Reviews

"This is an all too rare example of a book about policy making based on direct observation. Interviewing, sitting in on meetings, Jo Maybin explores how civil servants craft policy. It is a complex, untidy process. Personal contacts and experience are all important; anecdotes can trump statistics ; know- how about the policy process itself is essential. It is a convincing picture that makes many conventional assumptions look simplistic. Drawing on a formidable battery of theoretical perspectives, without ever clouding the clarity of her analysis, Maybin has made a subtle and sophisticated contribution to our understanding of how government works." - Rudolf Klein, University of Bath, UK
 
"Officials and professionals live under the imperative to act. In this profound and elegantly written book Jo Maybin explores what the implications of this universal but usually overlooked insight are for understanding the role of knowledge in organizations. Using a wealth of empirical data, she argues that the received view of professionals applying formal knowledge acquired in professional curricula is both misguided and misleading. Instead an ongoing flow of knowing - practical, situated, interactive and embodied - that emerges out of organizational practices - structures of meanings, rules, routines, competences, materials, spatial arrangements and affects - is what makes organizations tick. This book abounds with important insights for public administrators, policy analysts and organization scholars." - Hendrik Wagenaar, University of Sheffield, UK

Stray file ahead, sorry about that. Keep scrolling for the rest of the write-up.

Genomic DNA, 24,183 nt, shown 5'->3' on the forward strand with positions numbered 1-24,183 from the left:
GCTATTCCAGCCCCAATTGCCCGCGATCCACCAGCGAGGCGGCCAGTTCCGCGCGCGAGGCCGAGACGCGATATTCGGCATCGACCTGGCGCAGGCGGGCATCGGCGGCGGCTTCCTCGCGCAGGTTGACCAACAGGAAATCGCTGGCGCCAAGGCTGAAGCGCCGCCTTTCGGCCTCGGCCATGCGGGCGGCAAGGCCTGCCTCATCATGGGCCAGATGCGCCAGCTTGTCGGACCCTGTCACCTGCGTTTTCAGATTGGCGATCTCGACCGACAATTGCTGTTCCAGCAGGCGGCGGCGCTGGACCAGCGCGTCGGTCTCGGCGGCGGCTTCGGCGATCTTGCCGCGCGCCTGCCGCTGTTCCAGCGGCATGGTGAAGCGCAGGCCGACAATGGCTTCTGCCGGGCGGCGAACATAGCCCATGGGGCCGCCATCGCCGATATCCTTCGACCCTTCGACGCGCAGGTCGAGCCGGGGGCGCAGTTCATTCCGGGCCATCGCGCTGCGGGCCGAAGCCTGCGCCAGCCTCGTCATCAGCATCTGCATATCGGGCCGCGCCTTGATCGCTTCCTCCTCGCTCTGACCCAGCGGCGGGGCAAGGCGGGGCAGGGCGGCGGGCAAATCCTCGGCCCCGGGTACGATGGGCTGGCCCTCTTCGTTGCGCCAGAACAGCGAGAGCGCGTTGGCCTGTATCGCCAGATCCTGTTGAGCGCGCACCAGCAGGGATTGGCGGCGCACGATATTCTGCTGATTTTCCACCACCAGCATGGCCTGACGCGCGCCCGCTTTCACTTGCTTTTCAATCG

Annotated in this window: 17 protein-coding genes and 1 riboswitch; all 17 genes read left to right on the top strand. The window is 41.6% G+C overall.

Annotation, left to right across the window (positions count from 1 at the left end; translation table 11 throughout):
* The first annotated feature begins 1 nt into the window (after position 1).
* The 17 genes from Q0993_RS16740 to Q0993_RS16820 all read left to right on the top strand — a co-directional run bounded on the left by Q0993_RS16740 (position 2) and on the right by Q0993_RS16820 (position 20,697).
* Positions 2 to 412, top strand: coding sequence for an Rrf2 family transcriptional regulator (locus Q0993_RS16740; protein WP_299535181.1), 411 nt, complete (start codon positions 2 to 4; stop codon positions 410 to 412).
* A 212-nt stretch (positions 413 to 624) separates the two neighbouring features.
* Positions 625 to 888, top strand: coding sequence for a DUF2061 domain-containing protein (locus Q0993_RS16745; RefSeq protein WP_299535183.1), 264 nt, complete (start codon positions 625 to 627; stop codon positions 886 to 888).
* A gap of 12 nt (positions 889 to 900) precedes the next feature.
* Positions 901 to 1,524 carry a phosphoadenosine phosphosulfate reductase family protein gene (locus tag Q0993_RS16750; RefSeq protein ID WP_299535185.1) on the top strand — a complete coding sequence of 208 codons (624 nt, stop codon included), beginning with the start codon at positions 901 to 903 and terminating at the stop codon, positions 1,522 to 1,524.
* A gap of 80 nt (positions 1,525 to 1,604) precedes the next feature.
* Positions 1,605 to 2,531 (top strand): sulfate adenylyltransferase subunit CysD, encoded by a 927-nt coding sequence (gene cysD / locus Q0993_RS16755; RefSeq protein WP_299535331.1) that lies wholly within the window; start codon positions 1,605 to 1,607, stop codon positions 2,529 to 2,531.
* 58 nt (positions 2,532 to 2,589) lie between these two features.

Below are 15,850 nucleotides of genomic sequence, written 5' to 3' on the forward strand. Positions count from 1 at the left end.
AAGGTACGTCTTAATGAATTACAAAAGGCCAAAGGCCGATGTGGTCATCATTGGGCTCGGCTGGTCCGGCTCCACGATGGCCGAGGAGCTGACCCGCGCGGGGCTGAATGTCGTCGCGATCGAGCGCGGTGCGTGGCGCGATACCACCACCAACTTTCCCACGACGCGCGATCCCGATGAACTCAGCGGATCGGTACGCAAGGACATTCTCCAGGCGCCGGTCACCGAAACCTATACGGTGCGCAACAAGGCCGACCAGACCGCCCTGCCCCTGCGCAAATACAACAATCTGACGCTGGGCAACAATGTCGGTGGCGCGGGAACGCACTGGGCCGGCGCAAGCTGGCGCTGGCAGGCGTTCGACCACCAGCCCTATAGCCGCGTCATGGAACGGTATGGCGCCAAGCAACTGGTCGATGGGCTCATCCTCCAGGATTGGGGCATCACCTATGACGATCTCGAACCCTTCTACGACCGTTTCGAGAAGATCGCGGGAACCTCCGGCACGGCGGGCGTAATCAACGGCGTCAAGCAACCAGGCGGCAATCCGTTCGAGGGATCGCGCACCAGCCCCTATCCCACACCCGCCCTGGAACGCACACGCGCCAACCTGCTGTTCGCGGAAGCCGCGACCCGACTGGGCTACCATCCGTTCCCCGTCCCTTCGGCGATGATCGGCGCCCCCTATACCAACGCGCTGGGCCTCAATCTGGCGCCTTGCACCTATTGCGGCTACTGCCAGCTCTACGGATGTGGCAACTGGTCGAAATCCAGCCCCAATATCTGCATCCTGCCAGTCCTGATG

"If you're interested in the ways in which knowledge and knowing feature in the policy work of civil servants then you should read this fascinating account of their practices. Jo Maybin reveals the activities that take place behind the closed doors of a government ministry. She highlights the importance of personal encounters as civil servants develop their understanding of policy issues, the various approaches they use in making phenomena knowable, and the know-how needed to 'make policies happen'. The resulting narrative is enlightening, enthralling and enduring in equal measure – enjoy the read." - Sandra Nutley, University of St Andrews, UK